Striper - living close to the bay should easily be able to pursue Striper. Again search the net and videos/YouTube. I believe Cal has some out there covering Striper too. Go to bait shops and when you buy bait pick their brain for type of bait, location and techniques. Depending on the shop they can be a wealth of information. If one doesn't provide much info try another. The better you do the better they do in repeat business.
    Consider looking into surf fishing. You can catch strippers, and who knows what else. It's great fun and just awesome being at the ocean.
    Equipment - it is specific to species, technique and location. So give us a species you want to go after, a general location like the bay, delta, a lake or stream etc. also indicate technique like casting lures, bait fishing, fishing with a bobber and so on. Tell us what you are using now for trout, bass or whatever, including type of line and line weight. You do not have to necessarily spend a lot of money on equipment. (Believe me that will come in time). You can catch trout from shore with a $29 spinning combo outfit.
    Finally just for fun you may want to go out with a guide a couple times for different species. Even though it wouldnt be shore fishing you'll have fun, get some good general knowledge and more than likely catch fish.
    Ask some more specific questions and we will be able to better help you.
    Tight Lines
    Last edited by Waterdog; 07-27-2017 at 01:24 PM.
    Hunting, Fishing and Labrador Retrievers and at the end of the day a glass of Buffalo Trace Whiskey- Life is Sweet.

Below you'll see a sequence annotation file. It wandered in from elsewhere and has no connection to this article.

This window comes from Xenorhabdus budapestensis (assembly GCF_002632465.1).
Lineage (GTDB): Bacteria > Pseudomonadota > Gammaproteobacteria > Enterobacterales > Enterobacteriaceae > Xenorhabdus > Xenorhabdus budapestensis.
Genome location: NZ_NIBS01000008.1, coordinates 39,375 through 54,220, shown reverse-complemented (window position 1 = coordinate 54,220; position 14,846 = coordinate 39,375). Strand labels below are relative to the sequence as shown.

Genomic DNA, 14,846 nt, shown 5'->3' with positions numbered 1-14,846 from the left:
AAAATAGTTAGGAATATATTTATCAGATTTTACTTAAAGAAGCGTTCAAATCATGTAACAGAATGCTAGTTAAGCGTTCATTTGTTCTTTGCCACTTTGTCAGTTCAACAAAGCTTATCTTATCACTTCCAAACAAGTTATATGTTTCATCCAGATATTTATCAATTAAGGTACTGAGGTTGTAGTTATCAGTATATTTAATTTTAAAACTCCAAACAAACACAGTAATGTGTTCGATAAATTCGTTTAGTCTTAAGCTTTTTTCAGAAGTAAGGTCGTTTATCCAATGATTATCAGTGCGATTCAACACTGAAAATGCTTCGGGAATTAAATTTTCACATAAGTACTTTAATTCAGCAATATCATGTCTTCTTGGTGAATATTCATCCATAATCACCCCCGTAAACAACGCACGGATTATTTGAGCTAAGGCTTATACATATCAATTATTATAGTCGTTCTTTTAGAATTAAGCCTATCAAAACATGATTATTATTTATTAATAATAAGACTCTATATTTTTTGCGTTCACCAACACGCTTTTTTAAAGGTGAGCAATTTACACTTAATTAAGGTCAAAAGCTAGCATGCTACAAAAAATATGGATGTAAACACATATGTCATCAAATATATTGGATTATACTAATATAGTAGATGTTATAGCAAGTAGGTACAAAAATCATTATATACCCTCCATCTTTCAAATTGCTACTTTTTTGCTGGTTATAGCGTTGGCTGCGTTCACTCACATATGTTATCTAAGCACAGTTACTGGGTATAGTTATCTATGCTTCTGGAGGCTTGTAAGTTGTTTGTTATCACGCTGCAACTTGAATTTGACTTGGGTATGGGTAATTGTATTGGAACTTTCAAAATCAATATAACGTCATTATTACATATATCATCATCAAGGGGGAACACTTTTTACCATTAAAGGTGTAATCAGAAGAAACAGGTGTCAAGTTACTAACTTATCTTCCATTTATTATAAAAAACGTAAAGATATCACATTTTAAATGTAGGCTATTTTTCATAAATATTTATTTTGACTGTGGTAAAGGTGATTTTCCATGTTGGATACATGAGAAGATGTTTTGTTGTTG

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  12. #7
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    Re: Please help a frustrated fisherman!

    Quote Originally Posted by dreadpyrat View Post
    Hi all, first post here. I've long lurked for info on fishing reports and really appreciate the resources the site has to offer. I'd consider myself someone who is returning to the sport after a long long absence. I fished a great deal as a kid/teen and then lost site of it in college and into my career.

    I'm 42 now so, yeah, its been a while. I used to be quite good! Now I cant catch anything and its left me frustrated and ready to give up. But the call of the water is still there and I need help!

    I live in Marin County, CA, near the SF Bay. I've tried fishing the reservoirs, lakes, and even the bay from the shore and from fishing piers. I've gone to hot spots like Clear Lake and Mammoth - but time and again, I catch nothing. Not even bites. I feel like I'm asking the right questions and buying the gear the locals tell me is working. So I'm not sure what I'm doing wrong. I feel like I spend most of my time lugging gear, untangling lines, and losing gear due to snags underwater. i'm not getting any of the satisfaction that I used to associate with fishing. Yes, I know it is work, but this is just the pits.

    Maybe its about when I go? How I'm casting? The bait/lures I use? Really, I dont even care what I catch anymore, I jut want the satisfaction of being on or at the water, and to feel a bite on my line.